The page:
The Beloved pointed out a blog challenge posted by @SeeArOh at Just Like Cooking called the Chem Coach Carnival in which chemists pass along some wisdom to younger scientists and those interested in exactly just what we do.
Your current job. My current job is Senior Director of Biology at a small biotech company a couple colleagues and I co-founded about three years ago. Before that, I was Director of Endocrinology at a different company and did structural biology before that. You might notice a particular lack of “chemistry” in those descriptions. Well, yes. There’s that. More on that later.
What you do in a standard “work day.” In a start-up biotech, there are many, many things to do. (The overused jargon is that you “wear many hats”). Most days I run pharmacological assays for the projects we have going and help set the priorities for my minions other biology colleagues. Sometimes I go on a molecular biology kick. Sometimes I am Human Resources. Sometimes I am the Safety Officer. Every so often, I stop doing benchwork and write an SBIR grant. I’m always glad to get back to the bench after that.
What kind of schooling / training / experience helped you get there? Well, my bachelors is in chemistry. And my PhD is in chemistry. And ever since I defended (actually, before then) I’ve been doing more and more biology. Why? Because I get the most motivation out of applying research to biological problems. As to what helped me get on the path I’ve taken? DOING science, not reading about it. An internship at DuPont during the last couple years of college was formative for my understanding of HOW research gets done. My contacts from that shaped my choice of when and where to go to grad school — and those connections have shaped everything ever since. Don’t just read, DO.
How does chemistry inform your work? You might be surprised, but I think my chemistry background has made me a better biologist. When I was a student, biology was a lot of memorization; chemistry was a lot of problem-solving. Guess which one you do more of in the real research world? Also, a solid foundation in chemistry, especially organic chemistry, makes you realize that proteins, enzymes, receptors, and hormones are just giant organic molecules and behave like ones. Biology isn’t magic, it’s large scale chemistry (which is actually just large scale physics, but there you go).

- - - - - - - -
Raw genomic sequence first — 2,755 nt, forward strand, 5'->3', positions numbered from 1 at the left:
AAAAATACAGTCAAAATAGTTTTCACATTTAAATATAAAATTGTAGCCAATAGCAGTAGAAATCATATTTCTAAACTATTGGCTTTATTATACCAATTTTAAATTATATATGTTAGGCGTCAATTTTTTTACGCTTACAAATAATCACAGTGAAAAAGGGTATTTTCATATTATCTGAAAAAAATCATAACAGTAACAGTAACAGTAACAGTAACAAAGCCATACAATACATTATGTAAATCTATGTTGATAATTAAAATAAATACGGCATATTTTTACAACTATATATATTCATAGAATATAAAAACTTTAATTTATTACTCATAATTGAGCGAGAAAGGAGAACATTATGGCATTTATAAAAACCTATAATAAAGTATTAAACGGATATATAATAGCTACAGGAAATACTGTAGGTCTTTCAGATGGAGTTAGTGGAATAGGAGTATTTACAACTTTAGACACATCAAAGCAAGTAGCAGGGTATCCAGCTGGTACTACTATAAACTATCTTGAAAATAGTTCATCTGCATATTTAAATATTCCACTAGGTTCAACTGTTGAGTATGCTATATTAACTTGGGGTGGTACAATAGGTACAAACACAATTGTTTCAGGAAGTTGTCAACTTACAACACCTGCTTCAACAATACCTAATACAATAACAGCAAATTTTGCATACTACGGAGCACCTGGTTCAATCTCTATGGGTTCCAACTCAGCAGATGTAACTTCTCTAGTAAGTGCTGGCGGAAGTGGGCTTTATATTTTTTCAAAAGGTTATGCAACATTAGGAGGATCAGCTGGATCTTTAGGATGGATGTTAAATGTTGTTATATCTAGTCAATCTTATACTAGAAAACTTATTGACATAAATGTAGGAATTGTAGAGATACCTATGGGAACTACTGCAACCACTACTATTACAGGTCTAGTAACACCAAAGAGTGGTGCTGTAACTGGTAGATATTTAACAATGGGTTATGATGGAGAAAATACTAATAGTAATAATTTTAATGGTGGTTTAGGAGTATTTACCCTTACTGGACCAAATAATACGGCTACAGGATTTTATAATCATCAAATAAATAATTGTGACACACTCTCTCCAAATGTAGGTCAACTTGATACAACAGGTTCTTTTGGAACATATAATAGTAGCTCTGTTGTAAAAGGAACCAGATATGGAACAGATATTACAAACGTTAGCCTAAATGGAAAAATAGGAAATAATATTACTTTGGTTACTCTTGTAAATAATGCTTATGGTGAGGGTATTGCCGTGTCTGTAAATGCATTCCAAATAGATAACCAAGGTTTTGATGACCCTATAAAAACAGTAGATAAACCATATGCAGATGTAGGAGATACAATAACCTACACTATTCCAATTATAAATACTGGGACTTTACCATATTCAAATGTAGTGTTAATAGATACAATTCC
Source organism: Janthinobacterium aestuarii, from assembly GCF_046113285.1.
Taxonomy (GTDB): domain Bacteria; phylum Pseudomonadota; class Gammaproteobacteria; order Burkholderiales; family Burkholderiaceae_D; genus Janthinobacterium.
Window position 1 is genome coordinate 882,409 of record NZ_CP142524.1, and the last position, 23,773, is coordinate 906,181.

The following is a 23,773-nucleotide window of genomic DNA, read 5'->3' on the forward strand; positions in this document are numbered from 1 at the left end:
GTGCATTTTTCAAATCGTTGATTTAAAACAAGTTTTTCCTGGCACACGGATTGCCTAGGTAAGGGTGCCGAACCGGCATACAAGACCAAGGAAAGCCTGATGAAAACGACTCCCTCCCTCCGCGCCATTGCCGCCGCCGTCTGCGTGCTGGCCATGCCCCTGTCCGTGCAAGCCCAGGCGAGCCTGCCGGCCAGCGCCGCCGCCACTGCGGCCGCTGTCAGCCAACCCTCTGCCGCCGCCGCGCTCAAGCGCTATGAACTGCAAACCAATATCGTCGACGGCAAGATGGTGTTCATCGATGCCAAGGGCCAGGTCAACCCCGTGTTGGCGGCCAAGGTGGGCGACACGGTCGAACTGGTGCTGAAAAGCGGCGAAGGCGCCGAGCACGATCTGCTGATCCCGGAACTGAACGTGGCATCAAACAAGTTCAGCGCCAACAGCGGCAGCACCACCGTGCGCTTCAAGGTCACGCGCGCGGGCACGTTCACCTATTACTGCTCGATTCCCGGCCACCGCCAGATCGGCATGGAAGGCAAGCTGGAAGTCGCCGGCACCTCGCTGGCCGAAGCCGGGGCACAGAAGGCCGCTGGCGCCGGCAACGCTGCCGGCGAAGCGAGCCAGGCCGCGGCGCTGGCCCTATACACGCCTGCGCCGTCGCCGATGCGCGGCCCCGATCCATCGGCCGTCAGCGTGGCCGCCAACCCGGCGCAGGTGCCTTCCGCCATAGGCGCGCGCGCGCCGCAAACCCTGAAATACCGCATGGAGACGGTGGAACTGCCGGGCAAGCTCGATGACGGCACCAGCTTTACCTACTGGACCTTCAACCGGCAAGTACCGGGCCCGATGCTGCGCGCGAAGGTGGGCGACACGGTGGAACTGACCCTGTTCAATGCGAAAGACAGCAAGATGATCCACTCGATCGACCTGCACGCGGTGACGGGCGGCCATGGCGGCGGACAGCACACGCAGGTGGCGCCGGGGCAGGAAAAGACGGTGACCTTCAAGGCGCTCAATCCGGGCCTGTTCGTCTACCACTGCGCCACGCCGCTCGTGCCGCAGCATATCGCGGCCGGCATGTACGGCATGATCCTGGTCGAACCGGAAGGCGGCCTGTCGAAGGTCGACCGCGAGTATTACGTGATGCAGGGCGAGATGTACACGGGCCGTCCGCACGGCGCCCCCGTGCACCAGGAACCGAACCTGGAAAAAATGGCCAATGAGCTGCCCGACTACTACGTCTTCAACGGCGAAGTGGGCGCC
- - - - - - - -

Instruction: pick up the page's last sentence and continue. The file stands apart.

A unique, interesting, or funny anecdote about your career. Everyone these days seems to think that a career path is something you etch in stone in your 20s – that there is some prescribed way that things are supposed to go. But as I think of all hugely the career-influencing decisions I’ve made: applying for that internship, where to go to grad school, who to work for, academics vs industry, etc. I realize how much they were all made with a VERY high degree of uncertainty and hinged on who I knew, what “felt” better, who’d I’d bumped into that week, and yes, what my personal life was like at that time. My advice for young scientists is not to worry about not seeing too many steps down the road. Your career will end up NOTHING like you think it will when you first consider it — and that’s a great thing.